Flu Respirator or Surgical Face Mask?

What's behind the mask

Unlike simple face masks or surgical masks, respiratory masks protect against aqueous and oily aerosols, smoke and fine dust. Clinova helps us with some definitions.


With the rapid spread of the COVID-19 virus, a common question among healthcare professionals, the media and the man on the street relates to the suitability of different mask types. Consumer healthcare company Clinova has seen a massive increase in enquiries from the public about its face mask product, Covaflu.

With efforts to ‘flatten the curve’ growing around the world, there has been debate as to the efficacy of wearing a mask. While staying two meters apart when out of your home on essential trips is imperative, as is washing your hands upon return, the benefits of a mask are also tangible. This is because coughing and sneezing can project virus particulates six meters away. Coughing and sneezing produce a “muzzle velocity” of 50 meters/second (for sneezing) or 10 m/s (for coughing). So the two-meter protection zone is of little assistance without an additional barrier in the form of a mask.

However, there is another important distinction. Unlike simple facemasks or surgical masks, respiratory masks protect against aqueous and oily aerosols, smoke and fine dust. Their protective function is verified by the Europe-wide EN 149 standard and divided into FFP2 and FFP3. These standards verify protection from avian flu, SRAS, tuberculosis, as well as infection respiratory pathogens, and bacteria.

Particle-filtering face masks, as the name suggests, protect against particles, but not gases or vapours. In general, the masks are entirely made up of multiple filter material layers. The different layers fulfil a variety of functions, including aesthetics, comfort, stability, tear-resistance and, of course, filtering.

UK-based Clinova is supporting the government’s efforts to combat the impact of COVID-19 through its healthcare app, CAIDR. The latest version of the app, available on Apple and Google Play, will allow users to report any COVID-19 symptoms and provides an innovative way to support the social distancing.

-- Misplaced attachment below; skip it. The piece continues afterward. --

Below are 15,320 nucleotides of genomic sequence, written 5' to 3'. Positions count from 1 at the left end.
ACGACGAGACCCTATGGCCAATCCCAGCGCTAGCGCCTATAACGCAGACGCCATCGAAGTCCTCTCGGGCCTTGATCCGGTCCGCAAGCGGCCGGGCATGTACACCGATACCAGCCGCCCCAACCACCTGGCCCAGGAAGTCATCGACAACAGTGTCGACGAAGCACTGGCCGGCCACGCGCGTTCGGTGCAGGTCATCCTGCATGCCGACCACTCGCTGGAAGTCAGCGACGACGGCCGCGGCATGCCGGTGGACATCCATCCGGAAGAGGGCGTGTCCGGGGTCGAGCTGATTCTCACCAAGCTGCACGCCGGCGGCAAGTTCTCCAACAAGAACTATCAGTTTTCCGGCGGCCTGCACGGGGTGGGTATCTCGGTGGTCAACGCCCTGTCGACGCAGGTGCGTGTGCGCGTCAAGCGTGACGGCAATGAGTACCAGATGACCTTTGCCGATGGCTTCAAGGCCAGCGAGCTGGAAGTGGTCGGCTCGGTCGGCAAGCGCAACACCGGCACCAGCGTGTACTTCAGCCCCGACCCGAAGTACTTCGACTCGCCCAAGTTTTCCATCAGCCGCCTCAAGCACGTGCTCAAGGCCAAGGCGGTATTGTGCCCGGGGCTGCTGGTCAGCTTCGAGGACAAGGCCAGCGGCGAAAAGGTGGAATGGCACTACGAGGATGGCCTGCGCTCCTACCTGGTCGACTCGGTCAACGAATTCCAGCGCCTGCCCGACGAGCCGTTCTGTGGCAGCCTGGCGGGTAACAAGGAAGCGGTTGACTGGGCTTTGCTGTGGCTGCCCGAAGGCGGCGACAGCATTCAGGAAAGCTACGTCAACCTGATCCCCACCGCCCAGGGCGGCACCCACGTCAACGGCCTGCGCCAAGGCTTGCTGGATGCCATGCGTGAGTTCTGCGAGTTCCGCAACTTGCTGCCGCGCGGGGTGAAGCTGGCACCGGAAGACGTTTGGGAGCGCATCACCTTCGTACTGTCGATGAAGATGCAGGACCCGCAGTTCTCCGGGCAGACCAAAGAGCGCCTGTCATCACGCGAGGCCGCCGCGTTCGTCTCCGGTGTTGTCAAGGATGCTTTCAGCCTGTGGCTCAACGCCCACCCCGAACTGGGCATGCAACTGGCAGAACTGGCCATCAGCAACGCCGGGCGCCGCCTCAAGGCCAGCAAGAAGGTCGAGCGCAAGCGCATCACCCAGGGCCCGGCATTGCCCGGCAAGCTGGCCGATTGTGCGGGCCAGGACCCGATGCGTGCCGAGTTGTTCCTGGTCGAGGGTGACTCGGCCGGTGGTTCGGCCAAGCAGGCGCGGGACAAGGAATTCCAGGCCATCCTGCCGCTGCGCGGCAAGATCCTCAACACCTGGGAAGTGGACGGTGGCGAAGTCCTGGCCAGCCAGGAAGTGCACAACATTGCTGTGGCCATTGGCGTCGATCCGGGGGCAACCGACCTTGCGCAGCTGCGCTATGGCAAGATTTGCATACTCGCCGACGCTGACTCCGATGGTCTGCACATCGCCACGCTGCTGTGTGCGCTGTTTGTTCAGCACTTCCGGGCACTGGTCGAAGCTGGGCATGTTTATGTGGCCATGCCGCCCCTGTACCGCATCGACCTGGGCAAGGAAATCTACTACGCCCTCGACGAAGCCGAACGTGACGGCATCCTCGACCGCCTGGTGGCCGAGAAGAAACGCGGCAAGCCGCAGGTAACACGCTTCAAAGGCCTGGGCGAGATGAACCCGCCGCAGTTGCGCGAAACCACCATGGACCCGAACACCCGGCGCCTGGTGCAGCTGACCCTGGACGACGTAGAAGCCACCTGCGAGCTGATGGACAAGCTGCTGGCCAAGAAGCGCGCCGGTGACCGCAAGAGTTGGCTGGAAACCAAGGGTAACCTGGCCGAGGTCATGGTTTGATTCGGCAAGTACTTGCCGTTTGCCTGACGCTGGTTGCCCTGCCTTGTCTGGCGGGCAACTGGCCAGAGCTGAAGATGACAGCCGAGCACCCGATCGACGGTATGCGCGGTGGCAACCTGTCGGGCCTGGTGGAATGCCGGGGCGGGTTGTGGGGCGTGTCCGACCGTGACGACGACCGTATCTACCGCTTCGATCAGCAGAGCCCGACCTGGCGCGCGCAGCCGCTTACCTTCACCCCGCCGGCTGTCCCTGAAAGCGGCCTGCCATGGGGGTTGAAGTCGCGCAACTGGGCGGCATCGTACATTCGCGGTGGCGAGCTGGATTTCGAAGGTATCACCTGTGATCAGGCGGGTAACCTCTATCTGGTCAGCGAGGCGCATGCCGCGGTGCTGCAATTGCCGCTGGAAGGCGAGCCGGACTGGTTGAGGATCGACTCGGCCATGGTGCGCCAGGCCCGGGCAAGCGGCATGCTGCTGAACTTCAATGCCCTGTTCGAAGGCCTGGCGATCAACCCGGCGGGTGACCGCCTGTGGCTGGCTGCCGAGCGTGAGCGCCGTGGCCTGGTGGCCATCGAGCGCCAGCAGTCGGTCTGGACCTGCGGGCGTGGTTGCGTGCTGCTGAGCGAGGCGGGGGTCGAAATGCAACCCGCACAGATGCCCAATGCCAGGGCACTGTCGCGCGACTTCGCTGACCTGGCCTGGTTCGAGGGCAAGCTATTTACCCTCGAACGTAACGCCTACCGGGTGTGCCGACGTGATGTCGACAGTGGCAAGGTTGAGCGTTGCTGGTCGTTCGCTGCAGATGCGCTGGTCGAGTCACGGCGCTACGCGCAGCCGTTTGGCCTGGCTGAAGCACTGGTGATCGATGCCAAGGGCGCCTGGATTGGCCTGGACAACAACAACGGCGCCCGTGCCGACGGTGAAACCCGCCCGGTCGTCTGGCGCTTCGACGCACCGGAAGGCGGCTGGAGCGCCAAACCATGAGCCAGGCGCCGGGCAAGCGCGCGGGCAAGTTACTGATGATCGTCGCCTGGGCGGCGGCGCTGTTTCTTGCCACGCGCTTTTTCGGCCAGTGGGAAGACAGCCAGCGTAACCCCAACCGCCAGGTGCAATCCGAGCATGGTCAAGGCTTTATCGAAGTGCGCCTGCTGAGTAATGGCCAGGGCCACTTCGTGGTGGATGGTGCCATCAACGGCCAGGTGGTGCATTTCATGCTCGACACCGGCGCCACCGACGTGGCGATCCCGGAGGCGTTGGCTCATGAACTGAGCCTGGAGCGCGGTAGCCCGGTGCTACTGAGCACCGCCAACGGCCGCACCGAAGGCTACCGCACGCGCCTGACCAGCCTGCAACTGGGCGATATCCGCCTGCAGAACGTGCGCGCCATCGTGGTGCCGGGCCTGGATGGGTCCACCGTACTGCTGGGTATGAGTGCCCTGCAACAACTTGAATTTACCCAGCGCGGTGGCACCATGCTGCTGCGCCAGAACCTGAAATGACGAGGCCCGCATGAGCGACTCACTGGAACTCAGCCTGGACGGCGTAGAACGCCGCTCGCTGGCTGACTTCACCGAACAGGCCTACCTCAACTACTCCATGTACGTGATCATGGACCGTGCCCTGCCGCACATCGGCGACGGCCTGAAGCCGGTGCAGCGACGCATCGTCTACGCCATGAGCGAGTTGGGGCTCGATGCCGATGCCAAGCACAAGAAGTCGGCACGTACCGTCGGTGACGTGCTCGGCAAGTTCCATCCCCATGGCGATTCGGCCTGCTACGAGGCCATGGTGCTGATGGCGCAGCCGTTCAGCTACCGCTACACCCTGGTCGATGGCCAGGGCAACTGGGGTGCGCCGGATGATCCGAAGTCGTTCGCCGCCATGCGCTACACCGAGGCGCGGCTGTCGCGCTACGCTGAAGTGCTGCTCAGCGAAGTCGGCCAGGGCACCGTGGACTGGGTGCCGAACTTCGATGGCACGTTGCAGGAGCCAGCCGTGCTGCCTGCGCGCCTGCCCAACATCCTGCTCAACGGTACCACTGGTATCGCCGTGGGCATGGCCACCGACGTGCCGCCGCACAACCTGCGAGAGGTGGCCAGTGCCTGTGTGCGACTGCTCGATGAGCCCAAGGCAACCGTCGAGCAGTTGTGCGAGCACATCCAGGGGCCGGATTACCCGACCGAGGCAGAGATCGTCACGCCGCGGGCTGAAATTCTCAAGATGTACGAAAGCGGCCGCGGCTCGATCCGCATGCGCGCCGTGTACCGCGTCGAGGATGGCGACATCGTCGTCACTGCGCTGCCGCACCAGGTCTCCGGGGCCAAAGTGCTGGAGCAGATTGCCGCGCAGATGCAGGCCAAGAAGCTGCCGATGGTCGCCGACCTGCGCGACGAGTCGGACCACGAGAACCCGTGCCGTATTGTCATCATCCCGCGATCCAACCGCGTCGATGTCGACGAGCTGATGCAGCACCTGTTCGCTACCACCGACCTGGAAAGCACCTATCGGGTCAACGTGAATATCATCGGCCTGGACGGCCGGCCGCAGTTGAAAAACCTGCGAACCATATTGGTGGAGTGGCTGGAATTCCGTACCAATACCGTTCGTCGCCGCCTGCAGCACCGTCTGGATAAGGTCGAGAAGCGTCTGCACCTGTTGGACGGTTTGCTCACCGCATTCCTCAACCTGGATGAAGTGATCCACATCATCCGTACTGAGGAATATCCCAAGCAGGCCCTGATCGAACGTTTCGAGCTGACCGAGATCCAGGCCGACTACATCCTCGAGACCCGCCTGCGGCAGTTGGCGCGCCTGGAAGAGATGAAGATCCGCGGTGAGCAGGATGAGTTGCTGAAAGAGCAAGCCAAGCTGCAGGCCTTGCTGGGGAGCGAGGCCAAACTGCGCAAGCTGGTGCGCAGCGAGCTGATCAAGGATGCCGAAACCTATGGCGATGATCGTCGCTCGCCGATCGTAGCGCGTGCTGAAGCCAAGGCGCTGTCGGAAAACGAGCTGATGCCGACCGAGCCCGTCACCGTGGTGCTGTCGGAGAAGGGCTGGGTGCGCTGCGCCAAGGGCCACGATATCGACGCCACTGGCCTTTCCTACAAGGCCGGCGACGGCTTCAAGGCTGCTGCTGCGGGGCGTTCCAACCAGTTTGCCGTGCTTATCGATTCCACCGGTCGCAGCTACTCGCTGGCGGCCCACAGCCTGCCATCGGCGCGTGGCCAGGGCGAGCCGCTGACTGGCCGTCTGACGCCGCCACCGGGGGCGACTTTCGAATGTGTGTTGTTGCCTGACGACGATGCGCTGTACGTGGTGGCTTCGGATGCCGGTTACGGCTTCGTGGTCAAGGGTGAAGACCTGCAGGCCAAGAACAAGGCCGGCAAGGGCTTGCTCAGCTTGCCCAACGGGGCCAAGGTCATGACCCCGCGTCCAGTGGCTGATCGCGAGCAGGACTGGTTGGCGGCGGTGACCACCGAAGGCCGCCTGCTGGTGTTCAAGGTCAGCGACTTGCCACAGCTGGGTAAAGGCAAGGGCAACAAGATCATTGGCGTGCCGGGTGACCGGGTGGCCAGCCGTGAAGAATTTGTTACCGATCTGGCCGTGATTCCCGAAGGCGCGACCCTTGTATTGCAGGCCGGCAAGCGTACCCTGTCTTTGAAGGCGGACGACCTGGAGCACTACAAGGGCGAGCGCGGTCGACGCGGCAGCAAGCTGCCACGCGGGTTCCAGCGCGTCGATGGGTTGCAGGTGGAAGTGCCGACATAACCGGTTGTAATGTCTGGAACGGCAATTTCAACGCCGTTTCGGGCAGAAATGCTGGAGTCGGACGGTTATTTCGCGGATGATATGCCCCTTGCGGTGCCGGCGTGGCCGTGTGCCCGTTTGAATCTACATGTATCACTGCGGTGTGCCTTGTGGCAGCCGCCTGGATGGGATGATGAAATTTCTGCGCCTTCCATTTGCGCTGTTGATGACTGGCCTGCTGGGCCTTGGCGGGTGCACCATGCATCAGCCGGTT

Company comments

Arsalan Karim, Director of Research and Development of Clinova, explains: “Right now, there’s a lot of talk about different kinds of protective masks, and which one is best. While surgical masks protect against infectious agents transmitted by droplets, they do not protect against airborne infectious agents such as viruses, so they will not prevent the wearer from being potentially infected by COVID-19.

“However, the respirator face mask, which protects the wearer from aqueous and oily aerosols, smoke, and fine dust, is also more effective at protecting against airborne infectious agents such as COVID-19 and SARS. Respirator masks prevent viruses from entering the body through the mucous membranes of the mouth and nostrils.”

Tom Bracewell, an NHS doctor and Chief Medical Officer of Clinova, said;  “The distinction between the two masks is really important, but not that well-known. There’s a lot of misinformation out there and, as a healthcare company, we have a duty of care to ensure that the general public has access to the right information. When an infected person coughs or sneezes, up to half a million virus particles can spread to those around them, so it’s never been more important to have the right protection against what is a very infectious virus.”

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